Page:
November 7, 6:30 pm – Multi Purpose Room, Campus Center
Victor LaValle is the author of the short story collection Slapboxing with Jesus, four novels, The Ecstatic, Big Machine, The Devil in Silver, and The Changeling and two novellas, Lucretia and the Kroons andThe Ballad of Black Tom. He is also the creator and writer of a comic book Victor LaValle’s DESTROYER.
He has been the recipient of numerous awards including a Whiting Writers’ Award, a United States Artists Ford Fellowship, a Guggenheim Fellowship, a Shirley Jackson Award, an American Book Award, and the key to Southeast Queens.
He was raised in Queens, New York. He now lives in Washington Heights with his wife and kids. He teaches at Columbia University.
October 17, 2018
Melissa Febos, presents an afternoon workshop and evening reading at Rutgers. \
Melissa Febos is the author of the memoir Whip Smart (St. Martin’s Press 2010), and the essay collection Abandon Me (Bloomsbury 2017), which was a LAMBDA Literary Award finalist, a Publishing Triangle Award finalist, and an Indie Next Pick. Her second essay collection, Girlhood (Bloomsbury), will be published in 2019. Her work has recently appeared in Tin House, Granta, The Believer, The New York Times, Vogue, and elsewhere. She has received fellowships and prizes from places including LAMBDA Literary, The MacDowell Colony, Bread Loaf Writer’s Conference, Virginia Center for Creative Arts, Vermont Studio Center, The Barbara Deming Memorial Foundation, The BAU Institute, Ragdale, and The Lower Manhattan Cultural Council. An Associate Professor of Creative Writing at Monmouth University, she serves on the Board of Directors for VIDA: Women in Literary Arts and lives in Brooklyn.
Workshop, 3 pm, Writers House (305 Cooper Street):
Submit your fiction or nonfiction to a workshop with Melissa Febos on October 17 from 3 – 4:30 pm. 3 manuscripts of 10 pages or fewer will be selected; all are welcome to read the workshop samples and attend.
Submit here by October 8.
Reading, 7 pm, Campus Center (Conference Room West ABC)
September 26, 7 pm – Walter K. Gordon Theater
Colson Whitehead is the author of The Underground Railroad, winner of the Pulitzer Prize, National Book Award, and a New York Times bestseller. He is also the author of five other novels and two works of nonfiction. Whitehead has received a MacArthur Fellowship, a Guggenheim Fellowship, and a Whiting Writers Award, among many other honors.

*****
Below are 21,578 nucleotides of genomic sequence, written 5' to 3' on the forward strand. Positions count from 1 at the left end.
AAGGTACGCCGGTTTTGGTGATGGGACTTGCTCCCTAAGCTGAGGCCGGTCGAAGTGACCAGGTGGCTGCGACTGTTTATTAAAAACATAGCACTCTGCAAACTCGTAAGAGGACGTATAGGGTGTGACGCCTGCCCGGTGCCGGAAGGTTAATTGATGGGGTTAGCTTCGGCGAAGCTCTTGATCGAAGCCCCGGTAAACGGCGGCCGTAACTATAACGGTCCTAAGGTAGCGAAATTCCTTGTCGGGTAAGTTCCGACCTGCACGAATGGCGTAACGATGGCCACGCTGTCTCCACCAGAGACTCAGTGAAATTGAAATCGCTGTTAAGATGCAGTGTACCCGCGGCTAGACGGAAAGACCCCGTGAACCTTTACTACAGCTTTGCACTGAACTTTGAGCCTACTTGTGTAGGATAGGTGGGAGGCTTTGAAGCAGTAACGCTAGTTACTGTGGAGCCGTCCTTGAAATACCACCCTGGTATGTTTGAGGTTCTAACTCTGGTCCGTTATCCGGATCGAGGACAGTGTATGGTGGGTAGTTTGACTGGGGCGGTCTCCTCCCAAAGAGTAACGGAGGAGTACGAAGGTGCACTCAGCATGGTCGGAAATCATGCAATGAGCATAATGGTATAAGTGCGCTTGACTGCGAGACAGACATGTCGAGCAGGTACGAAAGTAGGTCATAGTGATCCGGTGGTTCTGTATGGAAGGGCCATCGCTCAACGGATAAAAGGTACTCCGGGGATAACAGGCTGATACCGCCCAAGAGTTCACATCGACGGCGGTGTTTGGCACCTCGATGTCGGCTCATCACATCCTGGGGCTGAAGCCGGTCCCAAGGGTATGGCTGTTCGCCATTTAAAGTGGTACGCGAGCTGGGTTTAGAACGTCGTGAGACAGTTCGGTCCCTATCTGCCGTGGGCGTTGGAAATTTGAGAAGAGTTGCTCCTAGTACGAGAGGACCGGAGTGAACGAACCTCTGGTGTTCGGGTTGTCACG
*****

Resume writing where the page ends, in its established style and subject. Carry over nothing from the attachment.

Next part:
Members of the public and the Rutgers community may RSVP for Colson’s evening reading and lecture.
Rutgers–Camden students, see the Rutgers Reads page at the Office of New Student Programs to learn more about events specifically for the Rutgers community.
September 13, 2017
Workshop with Eileen Pollack
3-4:30 pm, Writers House
Reading: 7 pm – Stedman Gallery
Diane Seuss’s most recent collection, Four-Legged Girl, published in 2015 by Graywolf Press, was a finalist for the Pulitzer Prize. Wolf Lake, White Gown Blown Open won the Juniper Prize and was published by the University of Massachusetts Press in 2010. Her poetry has been published in a broad range of literary magazines, including American Poetry Review, Poetry, The Iowa Review, New England Review, and The New Yorker. Seuss’s fourth collection, Still Life with Two Dead Peacocks and a Girl, is forthcoming from Graywolf Press in 2018.
Eileen Pollack is the author, most recently, of the novel A Perfect Life, published by Ecco/HarperCollins in 2016. Her other novels include Paradise, New York, and Breaking and Entering, which was awarded the 2012 Grub Street National Book Prize and named a New York Times Editor’s Choice selection. She is the author of two collections of short fiction, The Rabbi in the Attic and In the Mouth, which won the Edward Lewis Wallant Award. Eileen’s work of creative nonfiction Woman Walking Ahead is soon to be a movie starring Jessica Chastain. Her investigative memoir The Only Woman in the Room: Why Science Is Still a Boys’ Club was published in 2015 by Beacon Press. A new novel, The Bible of Dirty Jokes, is due out in 2018. Eileen has received fellowships from the NEA, the Michener Foundation, the Rona Jaffe Foundation, and the Massachusetts Arts Council. Her novella “The Bris” was chosen by Stephen King to appear in the Best American Short Stories 2007; other stories have been awarded two Pushcart Prizes and prizes for best fiction of the year from Ploughshares, Literary Review, and MQR. Her essay “Pigeons” was selected by Cheryl Strayed for the 2013 edition of Best American Essays. She divides her time between Manhattan and Ann Arbor, where she is a professor on the faculty of the Helen Zell MFA Program in Creative Writing at the University of Michigan.